GYNECOMASTIA ENLARGED MALE BREAST
Correction of enlarged male breasts (gynecomastia)
The name gynecomastia comes from the Greek “gyne”-womanlike and “mastos”- the breast. The term refers to an enlargement of the male mammary glands which occurs in 30-40 % of men in the adult population. The condition is common in adolescent boys (60-75%), with enlargement of one or both mammary glands, often accompanied by pain.
When enlargement is due to an accumulation of fatty tissue in the male breast, this is known as pseudogynecomastia. In all cases of gynecomastia, the mammary gland should be closely examined to rule out male breast cancer.
Causes of gynecomastia
Physiological (= normal) gynecomastia occurs in male neonates due to the prevalence of female hormones from the mother. This type of gynecomastia disappears within a couple of weeks. The same applies to gynecomastia during puberty, which should have subsided again within 1-2 years. If breast development has not begun to shrink, a visit to an endocrinologist is recommended. In aging gynecomastia, breast enlargement tends to occur after the age of 60, as the production of androgen declines.
Pathological (=abnormal) gynecomastia has various causes. Approximately 60% of gynecomastia are due to drugs (e.g. spironolaktone, cimetidine, dioxin), hormones and frequently to anabolic steroids.
In testicular causes of gynecomastia, we differentiate between primary and secondary causes. Primary damage to testicles occurs in Klinefelter´s syndrome (a genetic defect with additional x-chromosomes in the affected men), hypothalamic hypogonadism (diminished testicles as a result of insufficient secretion of higher control hormones from the hypothalamus) and the Reifenstein syndrome (a syndrome, combining gynecomastia, deformities of the sexual organs, hypogonadism, and abnormal opening of the urethra-hypospadias). Secondary damage to the testicles caused by other diseases such as testicular cancer, testicular inflammation, injury or previous vasectomy (male sterilisation) may result in a hormone imbalance.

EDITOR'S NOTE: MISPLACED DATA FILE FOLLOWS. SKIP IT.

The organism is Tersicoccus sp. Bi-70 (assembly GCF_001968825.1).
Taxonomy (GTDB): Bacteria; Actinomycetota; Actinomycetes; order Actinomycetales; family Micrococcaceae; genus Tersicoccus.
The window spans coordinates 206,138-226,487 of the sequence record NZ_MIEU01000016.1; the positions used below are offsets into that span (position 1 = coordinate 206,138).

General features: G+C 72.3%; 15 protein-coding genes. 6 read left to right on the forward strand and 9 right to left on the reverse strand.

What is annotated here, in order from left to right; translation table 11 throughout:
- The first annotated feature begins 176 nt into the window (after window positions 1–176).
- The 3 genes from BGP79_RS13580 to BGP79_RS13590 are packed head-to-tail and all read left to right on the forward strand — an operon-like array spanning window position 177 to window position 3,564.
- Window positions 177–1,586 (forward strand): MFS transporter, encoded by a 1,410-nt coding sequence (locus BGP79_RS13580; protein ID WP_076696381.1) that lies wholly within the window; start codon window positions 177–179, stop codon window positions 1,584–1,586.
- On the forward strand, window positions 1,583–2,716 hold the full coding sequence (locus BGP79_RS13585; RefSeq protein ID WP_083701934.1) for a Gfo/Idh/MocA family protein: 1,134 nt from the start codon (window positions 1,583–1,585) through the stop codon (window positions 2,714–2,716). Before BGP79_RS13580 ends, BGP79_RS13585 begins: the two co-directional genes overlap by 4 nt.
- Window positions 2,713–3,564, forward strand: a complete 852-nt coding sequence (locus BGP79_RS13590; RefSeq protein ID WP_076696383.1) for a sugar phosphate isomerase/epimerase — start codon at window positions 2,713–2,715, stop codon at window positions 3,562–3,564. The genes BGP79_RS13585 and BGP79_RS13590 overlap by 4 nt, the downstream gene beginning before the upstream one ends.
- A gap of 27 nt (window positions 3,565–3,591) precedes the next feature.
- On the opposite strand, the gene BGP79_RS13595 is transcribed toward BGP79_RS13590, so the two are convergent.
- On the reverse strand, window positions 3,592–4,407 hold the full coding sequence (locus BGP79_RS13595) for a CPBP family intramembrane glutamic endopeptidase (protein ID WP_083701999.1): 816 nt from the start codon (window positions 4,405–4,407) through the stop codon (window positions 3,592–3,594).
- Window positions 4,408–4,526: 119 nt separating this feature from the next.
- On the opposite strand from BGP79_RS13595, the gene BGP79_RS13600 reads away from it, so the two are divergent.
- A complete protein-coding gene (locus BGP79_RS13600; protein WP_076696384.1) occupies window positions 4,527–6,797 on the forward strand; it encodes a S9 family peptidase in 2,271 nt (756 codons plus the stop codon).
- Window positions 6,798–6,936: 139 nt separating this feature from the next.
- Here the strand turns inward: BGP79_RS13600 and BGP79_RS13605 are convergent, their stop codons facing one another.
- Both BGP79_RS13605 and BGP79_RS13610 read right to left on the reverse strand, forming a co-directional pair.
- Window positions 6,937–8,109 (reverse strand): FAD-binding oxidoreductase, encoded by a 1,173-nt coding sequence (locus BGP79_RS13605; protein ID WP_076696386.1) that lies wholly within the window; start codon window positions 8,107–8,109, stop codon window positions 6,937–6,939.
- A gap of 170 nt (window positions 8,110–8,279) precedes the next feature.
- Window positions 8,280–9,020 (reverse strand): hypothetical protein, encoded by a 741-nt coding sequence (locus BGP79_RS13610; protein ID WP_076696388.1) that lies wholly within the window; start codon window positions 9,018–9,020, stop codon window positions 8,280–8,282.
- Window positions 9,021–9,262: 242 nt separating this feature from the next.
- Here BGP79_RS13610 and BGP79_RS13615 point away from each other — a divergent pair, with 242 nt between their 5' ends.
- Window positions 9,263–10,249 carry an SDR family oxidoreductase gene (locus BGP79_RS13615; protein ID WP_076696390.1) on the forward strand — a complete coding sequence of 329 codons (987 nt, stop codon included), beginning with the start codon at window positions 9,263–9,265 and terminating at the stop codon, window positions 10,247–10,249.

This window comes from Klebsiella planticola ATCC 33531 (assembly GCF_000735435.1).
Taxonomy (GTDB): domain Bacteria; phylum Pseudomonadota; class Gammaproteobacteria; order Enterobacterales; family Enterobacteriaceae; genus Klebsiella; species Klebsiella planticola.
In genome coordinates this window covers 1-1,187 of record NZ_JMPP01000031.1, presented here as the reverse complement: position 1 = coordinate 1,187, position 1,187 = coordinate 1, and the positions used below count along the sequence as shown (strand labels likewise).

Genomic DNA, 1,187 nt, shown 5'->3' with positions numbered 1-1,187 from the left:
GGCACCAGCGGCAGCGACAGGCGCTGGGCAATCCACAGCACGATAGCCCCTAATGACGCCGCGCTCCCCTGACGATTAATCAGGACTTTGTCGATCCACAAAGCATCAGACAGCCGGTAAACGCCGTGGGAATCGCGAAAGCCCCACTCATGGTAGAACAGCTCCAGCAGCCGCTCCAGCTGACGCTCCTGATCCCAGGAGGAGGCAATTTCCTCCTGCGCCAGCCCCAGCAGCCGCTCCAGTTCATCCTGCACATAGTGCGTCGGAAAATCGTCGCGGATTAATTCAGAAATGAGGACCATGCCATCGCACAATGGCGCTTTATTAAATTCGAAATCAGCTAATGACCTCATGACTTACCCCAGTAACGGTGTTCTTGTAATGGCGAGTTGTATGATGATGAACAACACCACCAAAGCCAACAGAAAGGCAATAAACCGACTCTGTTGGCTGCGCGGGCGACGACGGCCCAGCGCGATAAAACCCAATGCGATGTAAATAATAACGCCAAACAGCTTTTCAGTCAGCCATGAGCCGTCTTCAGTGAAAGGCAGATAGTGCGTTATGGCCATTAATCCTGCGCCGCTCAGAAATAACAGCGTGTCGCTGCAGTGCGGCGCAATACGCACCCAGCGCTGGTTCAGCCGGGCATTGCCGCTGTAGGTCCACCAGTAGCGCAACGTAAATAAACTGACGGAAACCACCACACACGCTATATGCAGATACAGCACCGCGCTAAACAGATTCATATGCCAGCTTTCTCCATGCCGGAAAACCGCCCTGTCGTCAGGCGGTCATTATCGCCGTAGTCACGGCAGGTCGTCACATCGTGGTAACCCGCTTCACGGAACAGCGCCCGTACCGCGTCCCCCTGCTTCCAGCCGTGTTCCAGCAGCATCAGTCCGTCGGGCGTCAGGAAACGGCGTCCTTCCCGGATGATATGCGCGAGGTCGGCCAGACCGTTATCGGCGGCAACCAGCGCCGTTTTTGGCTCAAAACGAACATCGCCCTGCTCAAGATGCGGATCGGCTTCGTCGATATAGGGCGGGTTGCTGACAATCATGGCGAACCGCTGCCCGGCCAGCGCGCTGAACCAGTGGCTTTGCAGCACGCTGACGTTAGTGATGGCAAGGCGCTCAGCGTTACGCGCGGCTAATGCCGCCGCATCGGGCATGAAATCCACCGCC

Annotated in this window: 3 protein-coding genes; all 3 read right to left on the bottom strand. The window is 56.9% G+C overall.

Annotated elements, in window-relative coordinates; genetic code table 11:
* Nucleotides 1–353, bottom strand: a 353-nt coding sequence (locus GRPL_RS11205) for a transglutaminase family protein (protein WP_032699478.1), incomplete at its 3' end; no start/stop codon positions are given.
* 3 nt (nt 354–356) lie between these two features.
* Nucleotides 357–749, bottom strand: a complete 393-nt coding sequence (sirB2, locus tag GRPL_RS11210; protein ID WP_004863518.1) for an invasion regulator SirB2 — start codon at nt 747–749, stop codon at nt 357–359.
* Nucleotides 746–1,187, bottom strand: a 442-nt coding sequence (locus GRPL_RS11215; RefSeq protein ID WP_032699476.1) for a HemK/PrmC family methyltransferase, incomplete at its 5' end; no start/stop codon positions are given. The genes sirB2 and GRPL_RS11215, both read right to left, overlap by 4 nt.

In addition there are tumours and oncological diseases. Most common of these are oestrogen-producing tumours of the adrenal cortex. Amongst other oncological diseases are the hepatocellular carcinoma, lymphoma, lung tumours and tumours in the region of the hypothalamus and the hypophysis. Metabolic disorders which may cause gynecomastia include liver cirrhosis, renal failure and obesity. Hormonal imbalance, most commonly of the thyroid gland, is also a frequent cause of gynecomastia. An increase in breast tissue occurs both in hyperthyroidism (overactive thyroid) and in hypothyroidism (underactive thyroid).
Types of gynecomastia
If the increased male breast tissue is caused mainly by the mammary gland, the condition is a glandular gynecomastia and the glandular tissue should be removed surgically (subcutaneous mastectomy). In the case of an adipose gynecomastia or pseudogynecomastia the breast enlargement is composed mainly of fatty tissue which can be removed by liposuction. The glandular-fat gynecomastia is a mixture of the two types of gynecomastia described above and is treated by a combination of mastectomy and liposuction.